Genomics
Clinical pipeline promises effective 2nd-generation COVID-19 vaccines
Despite the small number of COVID-19 vaccines that have been granted emergency use authorizations by the U.S. Food and Drug Administration to date, many biopharmaceutical companies are continuing to push new vaccine candidates toward regulatory approval. The slow rollout of approved vaccines has created the need for second-generation products with the potential to accelerate the world's return to something approaching normalcy. Read More
Game theory reveals how SARS-CoV-2 tricks human cells
Researchers have applied game theory in an effort to understand how SARS-CoV-2 mimics host proteins to support its own replication. The work, published in Royal Society Interface on February 24, applied a type of game theory on how information is signaled to reveal how the virus tries to trick human cells from attacking it. Read More
New technique detects unique folding patterns in RNA of SARS-CoV-2
Scientists have developed a new technique for determining alternative structural RNA shapes of the SARS-CoV-2 virus. These self-regulatory segments of RNA, called switches, could serve as potential antiviral drug targets, according to a communication published in Nature Methods on February 22. Read More
AI uncovers the genome's hidden regulatory code
A neural network trained on high-resolution maps of protein-DNA interactions can uncover how these sequences are organized to regulate genes, revealing a hidden regulatory code. Findings from use of the artificial intelligence (AI) model were published in Nature Genetics on February 18. Read More
Proteomics helps researchers pick the best anti-SARS-CoV-2 nanobodies
A new high-throughput proteomics-based strategy to identify tiny antibody fragments -- called nanobodies -- may provide an efficient and effective method for developing therapeutics against the deadly SARS-CoV-2 virus -- including variants. The findings were published in Cell Systems on February 15. Read More
Benchtop capillary electrophoresis opens new doors for sample identification
Sample identification and verification is essential to research that interrogates and compares specific regions of the human genome, called short tandem repeats. Benchtop capillary electrophoresis is a sample identification method that can be easily implemented in research labs for many forensic and research applications. Read More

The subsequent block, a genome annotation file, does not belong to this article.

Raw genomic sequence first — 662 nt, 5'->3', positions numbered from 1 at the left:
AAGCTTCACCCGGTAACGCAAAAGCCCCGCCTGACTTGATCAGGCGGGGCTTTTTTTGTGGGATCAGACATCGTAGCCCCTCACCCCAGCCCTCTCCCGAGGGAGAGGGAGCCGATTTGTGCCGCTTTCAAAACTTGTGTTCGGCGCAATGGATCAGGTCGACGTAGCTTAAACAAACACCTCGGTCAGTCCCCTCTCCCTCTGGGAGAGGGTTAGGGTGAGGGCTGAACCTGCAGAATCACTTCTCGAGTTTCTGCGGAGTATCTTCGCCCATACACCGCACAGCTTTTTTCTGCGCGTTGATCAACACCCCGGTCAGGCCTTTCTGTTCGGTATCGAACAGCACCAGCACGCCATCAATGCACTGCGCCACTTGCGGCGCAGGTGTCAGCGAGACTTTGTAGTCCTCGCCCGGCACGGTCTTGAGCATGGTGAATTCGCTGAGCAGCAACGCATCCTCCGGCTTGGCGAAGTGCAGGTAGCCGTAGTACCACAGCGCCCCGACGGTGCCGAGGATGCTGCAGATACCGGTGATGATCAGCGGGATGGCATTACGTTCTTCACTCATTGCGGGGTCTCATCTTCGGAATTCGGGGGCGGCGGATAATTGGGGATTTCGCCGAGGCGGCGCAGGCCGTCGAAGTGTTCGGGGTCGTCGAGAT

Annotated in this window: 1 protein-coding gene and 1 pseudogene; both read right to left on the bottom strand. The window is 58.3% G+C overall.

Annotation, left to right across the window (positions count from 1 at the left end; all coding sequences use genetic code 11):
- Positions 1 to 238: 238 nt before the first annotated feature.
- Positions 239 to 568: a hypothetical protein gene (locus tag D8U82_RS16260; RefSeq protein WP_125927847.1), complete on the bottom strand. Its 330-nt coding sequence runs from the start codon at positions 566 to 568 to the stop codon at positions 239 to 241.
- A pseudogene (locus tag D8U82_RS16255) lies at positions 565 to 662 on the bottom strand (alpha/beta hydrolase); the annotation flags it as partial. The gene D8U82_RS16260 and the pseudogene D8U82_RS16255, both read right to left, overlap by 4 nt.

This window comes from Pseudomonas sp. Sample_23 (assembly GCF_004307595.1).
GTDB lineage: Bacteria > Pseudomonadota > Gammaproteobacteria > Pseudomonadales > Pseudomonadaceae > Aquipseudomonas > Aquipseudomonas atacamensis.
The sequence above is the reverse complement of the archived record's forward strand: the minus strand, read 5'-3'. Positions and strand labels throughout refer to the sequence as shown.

Multiomics approach profiles molecular characteristics of glioblastoma
A team of more than 40 investigators has created a profile of the genes, proteins, infiltrating cells, and signaling pathways of the deadly brain cancer glioblastoma. The findings could lead to better patient care, according to the authors of a new study published February 11 in Cancer Cell. Read More
Researchers use modified CRISPR tool to manipulate the epigenome
Bioengineers have developed a new way to engineer the human epigenome (chemical changes in the DNA) using a modified CRISPR-Cas9 system to target and activate proteins in the chromosome. This research, published in Nature Communications on February 9, expands on synthetic genome tools. Read More
Not all genome editing tools are equal: CRISPR vs. TALEN
In recent years, a number of novel genome editing tools have emerged, although not all of these tools are equal in terms of efficiency and accuracy, according to a new study published in Nature Communications on January 27. The study observed different DNA search proteins to identify the specific ways that they find target sequences in the genome. Read More
Genes provide new targets for COVID-19 therapies
Genes associated with antiviral immunity and lung inflammation have been tied to severe cases of COVID-19 in a new genome-wide analysis conducted in the U.K. The results, published in Nature on December 11, reveal new therapeutic targets for drug repurposing and development efforts. Read More
Connect
Science Advisory Board on LinkedIn
Science Advisory Board on Facebook
Science Advisory Board on Twitter